It is important to understand the difference between gender and sex. Sex is biologically determined by one reproductive organs. Gender, however, is socially constructed. It is the way in which one acts in relation to the societal expectations of their sex. Our gender identity is the name given to the way in which a person acts in relation to their sex and societies expectations. The main influences on gender identity are the many different agents of socialisation. Socialisation is the process in which we learn the norms and values of the society we live in. Agents of socialisation are people or groups that assist individuals in the socialisations, these are groups such as the family, the media, religion and the workplace. The purpose of this essay in to examine how great an influence on our gender identity the family is and to asses whether it is the most important influence on our gender identity.
There are many reasons the believe that the family is the most important agent of socialisation. The family is a primary agent of socialisation, it is responsible for the basic skill that are learnt to be a functional member society e.g. communication, mobility, right from wrong. One could argue that at a young age the family is the most dominant agent of socialisation and thus has a direct influence on ones gender Identity. Talcott Parsons suggests that the family is the most important agent of socialisation as he argued that the norms and values are learnt first and foremost from the family.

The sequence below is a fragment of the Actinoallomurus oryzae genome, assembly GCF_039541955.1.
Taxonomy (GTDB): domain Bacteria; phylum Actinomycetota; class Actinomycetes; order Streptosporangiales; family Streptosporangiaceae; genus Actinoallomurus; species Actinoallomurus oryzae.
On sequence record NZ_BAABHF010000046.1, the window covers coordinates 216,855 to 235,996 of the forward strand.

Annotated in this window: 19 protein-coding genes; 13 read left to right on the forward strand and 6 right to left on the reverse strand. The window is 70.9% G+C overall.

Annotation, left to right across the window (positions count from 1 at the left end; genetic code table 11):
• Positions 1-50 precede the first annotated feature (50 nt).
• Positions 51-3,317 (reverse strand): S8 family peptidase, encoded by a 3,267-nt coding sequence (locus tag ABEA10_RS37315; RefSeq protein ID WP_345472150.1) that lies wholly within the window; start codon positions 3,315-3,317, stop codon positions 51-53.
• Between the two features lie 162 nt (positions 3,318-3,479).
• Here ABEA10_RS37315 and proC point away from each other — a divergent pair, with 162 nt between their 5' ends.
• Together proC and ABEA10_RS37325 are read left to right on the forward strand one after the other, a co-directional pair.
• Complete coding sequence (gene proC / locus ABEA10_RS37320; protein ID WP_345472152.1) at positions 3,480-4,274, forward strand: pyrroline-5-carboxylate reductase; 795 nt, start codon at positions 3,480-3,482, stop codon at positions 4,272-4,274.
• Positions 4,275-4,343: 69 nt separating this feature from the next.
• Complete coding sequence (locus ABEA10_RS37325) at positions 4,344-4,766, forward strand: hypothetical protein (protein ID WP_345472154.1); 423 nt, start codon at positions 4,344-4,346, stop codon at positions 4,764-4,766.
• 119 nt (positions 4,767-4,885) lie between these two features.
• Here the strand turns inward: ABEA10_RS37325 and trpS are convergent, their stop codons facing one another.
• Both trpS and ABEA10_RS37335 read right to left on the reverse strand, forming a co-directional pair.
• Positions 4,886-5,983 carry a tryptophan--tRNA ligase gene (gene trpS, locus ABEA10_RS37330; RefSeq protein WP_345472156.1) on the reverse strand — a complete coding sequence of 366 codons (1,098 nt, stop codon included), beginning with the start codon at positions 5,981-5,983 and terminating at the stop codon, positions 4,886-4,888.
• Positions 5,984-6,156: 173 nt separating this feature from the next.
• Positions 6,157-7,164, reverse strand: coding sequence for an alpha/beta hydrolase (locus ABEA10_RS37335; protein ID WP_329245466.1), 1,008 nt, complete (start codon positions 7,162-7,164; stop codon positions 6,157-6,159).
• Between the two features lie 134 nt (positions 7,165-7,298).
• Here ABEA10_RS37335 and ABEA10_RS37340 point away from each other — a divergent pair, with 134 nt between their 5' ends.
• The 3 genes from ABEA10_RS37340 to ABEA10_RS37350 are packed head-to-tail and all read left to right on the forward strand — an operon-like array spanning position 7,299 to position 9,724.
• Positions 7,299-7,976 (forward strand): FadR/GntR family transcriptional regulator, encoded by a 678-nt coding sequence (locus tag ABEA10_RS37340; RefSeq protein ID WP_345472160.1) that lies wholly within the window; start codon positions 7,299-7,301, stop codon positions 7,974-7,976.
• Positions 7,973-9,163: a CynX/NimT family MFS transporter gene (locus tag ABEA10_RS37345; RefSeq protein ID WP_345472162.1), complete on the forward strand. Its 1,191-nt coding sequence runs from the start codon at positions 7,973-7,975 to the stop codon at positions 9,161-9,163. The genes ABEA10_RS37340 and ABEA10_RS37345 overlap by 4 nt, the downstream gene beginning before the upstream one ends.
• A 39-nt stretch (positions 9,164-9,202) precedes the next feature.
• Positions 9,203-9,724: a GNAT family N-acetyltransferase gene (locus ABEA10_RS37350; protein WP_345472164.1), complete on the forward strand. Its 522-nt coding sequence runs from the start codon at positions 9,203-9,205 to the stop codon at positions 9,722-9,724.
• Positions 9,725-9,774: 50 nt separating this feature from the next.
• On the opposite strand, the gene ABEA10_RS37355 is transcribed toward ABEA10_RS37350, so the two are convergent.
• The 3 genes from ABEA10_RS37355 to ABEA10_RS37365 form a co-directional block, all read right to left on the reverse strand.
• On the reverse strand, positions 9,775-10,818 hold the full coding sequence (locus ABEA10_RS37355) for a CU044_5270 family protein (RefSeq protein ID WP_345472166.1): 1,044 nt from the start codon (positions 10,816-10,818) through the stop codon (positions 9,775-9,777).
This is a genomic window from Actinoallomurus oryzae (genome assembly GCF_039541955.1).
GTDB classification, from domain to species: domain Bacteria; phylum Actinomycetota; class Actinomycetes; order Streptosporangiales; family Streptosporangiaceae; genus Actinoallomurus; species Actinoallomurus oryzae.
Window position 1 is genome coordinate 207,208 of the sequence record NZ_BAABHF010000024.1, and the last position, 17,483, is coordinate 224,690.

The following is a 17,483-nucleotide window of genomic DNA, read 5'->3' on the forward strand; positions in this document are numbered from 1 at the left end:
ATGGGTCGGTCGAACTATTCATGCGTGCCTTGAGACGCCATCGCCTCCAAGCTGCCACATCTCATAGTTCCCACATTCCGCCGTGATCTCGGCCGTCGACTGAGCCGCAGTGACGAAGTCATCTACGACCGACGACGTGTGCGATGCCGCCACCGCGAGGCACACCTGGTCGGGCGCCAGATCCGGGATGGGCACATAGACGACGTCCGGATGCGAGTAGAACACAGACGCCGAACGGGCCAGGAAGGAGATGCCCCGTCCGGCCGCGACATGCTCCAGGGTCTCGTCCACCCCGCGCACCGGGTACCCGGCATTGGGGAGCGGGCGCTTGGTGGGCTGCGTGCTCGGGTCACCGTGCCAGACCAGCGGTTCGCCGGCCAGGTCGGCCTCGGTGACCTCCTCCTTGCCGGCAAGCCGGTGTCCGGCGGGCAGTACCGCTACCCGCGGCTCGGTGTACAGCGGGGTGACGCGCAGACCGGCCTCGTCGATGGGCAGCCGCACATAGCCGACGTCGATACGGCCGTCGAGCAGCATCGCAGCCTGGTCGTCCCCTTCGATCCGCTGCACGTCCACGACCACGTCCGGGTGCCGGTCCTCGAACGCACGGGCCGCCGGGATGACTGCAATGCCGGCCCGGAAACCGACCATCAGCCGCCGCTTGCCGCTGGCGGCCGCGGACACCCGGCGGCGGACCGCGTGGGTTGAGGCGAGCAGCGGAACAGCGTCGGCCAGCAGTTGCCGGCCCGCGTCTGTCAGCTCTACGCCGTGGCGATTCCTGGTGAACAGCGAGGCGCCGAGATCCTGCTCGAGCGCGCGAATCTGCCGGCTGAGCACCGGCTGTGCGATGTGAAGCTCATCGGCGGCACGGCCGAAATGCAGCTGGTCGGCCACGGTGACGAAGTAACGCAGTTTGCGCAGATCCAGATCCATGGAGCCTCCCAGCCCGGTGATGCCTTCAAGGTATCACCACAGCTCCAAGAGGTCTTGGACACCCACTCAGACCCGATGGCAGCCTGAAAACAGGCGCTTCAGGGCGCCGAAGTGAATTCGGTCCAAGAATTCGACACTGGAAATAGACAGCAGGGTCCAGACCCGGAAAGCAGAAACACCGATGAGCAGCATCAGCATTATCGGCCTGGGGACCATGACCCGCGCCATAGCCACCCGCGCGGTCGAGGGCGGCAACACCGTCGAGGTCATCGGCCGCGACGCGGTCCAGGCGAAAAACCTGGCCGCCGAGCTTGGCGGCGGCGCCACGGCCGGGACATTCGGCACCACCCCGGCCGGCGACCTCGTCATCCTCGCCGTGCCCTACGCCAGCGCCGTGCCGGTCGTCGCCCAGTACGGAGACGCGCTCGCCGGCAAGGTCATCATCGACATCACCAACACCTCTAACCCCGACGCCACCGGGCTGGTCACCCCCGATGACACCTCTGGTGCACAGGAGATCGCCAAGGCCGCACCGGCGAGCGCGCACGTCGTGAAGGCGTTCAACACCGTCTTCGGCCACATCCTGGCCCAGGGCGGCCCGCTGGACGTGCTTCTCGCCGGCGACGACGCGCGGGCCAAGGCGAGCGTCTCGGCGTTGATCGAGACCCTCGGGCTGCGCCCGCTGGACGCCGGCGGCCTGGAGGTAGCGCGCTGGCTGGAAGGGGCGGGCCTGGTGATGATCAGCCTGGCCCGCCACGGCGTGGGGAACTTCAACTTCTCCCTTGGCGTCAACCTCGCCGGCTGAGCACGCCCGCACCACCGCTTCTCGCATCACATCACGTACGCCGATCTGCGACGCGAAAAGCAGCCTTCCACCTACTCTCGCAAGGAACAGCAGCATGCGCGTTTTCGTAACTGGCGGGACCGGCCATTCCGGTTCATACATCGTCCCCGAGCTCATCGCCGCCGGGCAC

Ann Oakley (1981) argues that children are socialised into their gender roles and hence in their gender identities by the family in four ways. The first of these ways is Manipulation. This consists of parents (or other family members) encouraging behaviour that is seen as the norm for the child's gender and discouraging behaviour that is not considered the norm e.g. congratulating a boy for completing an obstacle course but discouraging a girl from attempting the obstacle course. The second method described by Oakley is Canalisation. This comprises of parents channelling the child's interests into activities that are considered the norm for their gender e.g. encouraging girls to do ballet and encouraging boys to play football. The third of Oakley's methods was Verbal Appellations. This involves giving children nicknames or pet names that are appropriate for their gender e.g. little angel for girls and little monster for boys. The final of Oakley's methods was Different Activities.
This is when parents or family members encourage children to involve themselves in different activities e.g. girls staying inside to help their mothers cook and boys are more likely to be given permission to roam outdoors. These methods identified by Ann Oakley describe how the family can be considered the most important influence on gender identity as it shows that children can be socialised into their gender identity by the family from a young age.
However, there are criticisms of Ann Oakley's theory meaning there are criticism to the possibility that the family is the most important influence on one ones gender identity. Ann Oakley's study doesn't take the importance of secondary socialisation into account. During the course of ones life the influence of the family can decrease, secondary agents of socialisation can become more dominant than primary agents of socialisation. It is possible that secondary agents of socialisation may socialise individuals into a gender identity that different greatly from the gender identity they were socialised into primarily. That can often be the case as as an individual grows up they spend less time with their family and more time with secondary agents of socialisation such as peers and in educational institutes.
Another criticism of Oakley's study is the fact that it was formed in 1981, 25 years ago. There have been many changes to the family during this time such as a near 100% increase in